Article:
Of course, due to the fact that characters are so utterly shallow, the relationships between them seldom mean much, they are just horribly scripted stuff meant to push the plot along. I mean, seriously, who was that mysterious old dude? The grandpa? Or the grandpa and pa’s assistant? Why didn’t Shotaru speak to the old geezer much after getting his hands on Tetsujin 28? The kid, like most annoying protagonists in kiddie movies, does become increasingly annoying as the film progresses (child actor Shosuke Ikematsu does not really show a wide dramatic range in this film), coming off as a self-centered, whiny jerk whom I wanna bitchslap. Shinji Ikari in Neon Genesis Evangelion may have been an angsty, self-pitying nut, but at least his actions were somewhat justifiable given the situations he had to endure in the anime. Shotaru, on the other hand, is an entirely different case.

He’s haunted by daddy issues too, never understanding why his dad, who died under mysterious circumstances, … shoved him aside so roughly the very last time he saw him. (And because Shotaru’s dad is played by the great Hiroshi Abe, from the Trick TV drama series that I love so much. The kid’s an asshole for thinking that daddy’s an asshole.)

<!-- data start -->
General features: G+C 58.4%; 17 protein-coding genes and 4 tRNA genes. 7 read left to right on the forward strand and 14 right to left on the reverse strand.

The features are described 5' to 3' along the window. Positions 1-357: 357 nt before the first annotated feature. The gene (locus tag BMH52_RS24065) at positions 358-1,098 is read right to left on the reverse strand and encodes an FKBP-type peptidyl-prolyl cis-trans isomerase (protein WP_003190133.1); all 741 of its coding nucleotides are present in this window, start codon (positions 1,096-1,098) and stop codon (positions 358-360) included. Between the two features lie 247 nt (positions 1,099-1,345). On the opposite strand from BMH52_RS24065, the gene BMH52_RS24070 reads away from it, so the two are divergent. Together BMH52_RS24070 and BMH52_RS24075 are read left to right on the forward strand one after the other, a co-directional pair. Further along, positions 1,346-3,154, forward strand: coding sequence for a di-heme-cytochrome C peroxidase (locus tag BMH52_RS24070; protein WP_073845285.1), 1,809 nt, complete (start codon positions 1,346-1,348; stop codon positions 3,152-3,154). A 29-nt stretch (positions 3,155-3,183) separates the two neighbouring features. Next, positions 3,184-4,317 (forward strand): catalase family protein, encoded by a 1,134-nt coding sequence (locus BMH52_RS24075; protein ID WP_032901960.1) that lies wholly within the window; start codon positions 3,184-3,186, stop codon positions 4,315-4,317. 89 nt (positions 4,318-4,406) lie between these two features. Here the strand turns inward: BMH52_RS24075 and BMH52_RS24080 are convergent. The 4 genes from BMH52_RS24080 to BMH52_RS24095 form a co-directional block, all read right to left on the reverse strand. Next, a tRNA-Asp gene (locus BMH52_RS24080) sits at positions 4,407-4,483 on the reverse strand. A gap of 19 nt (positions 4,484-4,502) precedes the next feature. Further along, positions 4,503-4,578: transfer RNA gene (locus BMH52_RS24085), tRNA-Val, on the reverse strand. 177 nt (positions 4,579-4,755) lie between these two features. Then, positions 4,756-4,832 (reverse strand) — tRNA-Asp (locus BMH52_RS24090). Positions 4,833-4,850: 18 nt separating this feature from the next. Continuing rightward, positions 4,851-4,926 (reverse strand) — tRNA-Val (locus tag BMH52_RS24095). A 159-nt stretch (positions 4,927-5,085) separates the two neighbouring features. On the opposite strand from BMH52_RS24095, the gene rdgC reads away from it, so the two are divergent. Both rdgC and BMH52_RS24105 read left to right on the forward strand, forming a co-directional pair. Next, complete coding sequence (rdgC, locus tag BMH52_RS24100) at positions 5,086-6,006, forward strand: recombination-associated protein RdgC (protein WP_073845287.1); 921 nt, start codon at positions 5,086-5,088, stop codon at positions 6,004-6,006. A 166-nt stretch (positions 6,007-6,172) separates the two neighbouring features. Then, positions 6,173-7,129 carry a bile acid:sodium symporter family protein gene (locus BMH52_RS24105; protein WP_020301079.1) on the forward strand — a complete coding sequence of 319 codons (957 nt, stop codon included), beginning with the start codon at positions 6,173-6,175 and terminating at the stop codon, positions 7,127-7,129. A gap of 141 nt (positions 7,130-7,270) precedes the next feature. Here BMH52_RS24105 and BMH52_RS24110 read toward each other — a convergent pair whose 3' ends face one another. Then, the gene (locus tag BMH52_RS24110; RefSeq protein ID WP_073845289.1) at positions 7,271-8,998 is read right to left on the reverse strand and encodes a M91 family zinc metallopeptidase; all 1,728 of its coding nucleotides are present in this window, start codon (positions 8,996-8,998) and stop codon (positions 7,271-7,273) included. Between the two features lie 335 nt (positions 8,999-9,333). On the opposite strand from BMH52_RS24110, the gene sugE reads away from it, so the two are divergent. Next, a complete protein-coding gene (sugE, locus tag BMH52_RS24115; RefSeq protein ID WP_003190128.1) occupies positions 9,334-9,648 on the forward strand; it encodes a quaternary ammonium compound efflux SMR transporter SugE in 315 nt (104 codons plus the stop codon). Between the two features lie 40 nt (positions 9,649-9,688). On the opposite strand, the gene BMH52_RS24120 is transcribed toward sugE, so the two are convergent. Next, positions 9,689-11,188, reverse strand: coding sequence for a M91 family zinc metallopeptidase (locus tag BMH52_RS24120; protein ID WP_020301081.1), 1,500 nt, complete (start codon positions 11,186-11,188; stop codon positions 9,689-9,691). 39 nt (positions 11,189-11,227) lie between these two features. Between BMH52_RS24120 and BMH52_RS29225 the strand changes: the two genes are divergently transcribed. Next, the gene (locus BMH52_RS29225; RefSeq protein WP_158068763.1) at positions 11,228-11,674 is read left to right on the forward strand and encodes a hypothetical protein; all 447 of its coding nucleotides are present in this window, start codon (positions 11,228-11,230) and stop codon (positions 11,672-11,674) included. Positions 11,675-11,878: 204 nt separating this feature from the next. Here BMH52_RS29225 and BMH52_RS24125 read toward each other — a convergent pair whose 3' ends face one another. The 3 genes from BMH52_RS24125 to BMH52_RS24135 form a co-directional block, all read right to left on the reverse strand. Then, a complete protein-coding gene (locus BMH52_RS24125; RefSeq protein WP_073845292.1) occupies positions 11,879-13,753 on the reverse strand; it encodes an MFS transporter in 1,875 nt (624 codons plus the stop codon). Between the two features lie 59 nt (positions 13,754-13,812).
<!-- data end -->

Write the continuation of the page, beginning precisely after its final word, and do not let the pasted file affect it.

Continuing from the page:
And kid’s still struggling to bond with his mom, or so I think, I have no idea, I doubt there were any conflict going on with the mom, since all she did was share a scene with the kid, then was hospitalized after Black Ox’s first attack (don’t worry, she merely broke her leg, no traumatic Graveyard of Fireflies ‘seeing momma wrapped up like a mummy’ scene in this film, haha).

However, Shotaru also developed some schoolboy crush for Mami Tachibana (either she’s a scientist or a military chick… I have no idea, like the uniform though, yummy), played by Yu Aoi, a young actress I recently fell in love with after watching Shunji Iwai’s All About Lily Chou-Chou (she’s the poor chick who killed herself) and Hana and Alice (she’s in the greatest ballet scene in film history). Which sucks, because snotty little brats like him aren’t supposed to Which shows that the brat does have some good taste, since she was the ONLY reason why I bothered to continue watching the film.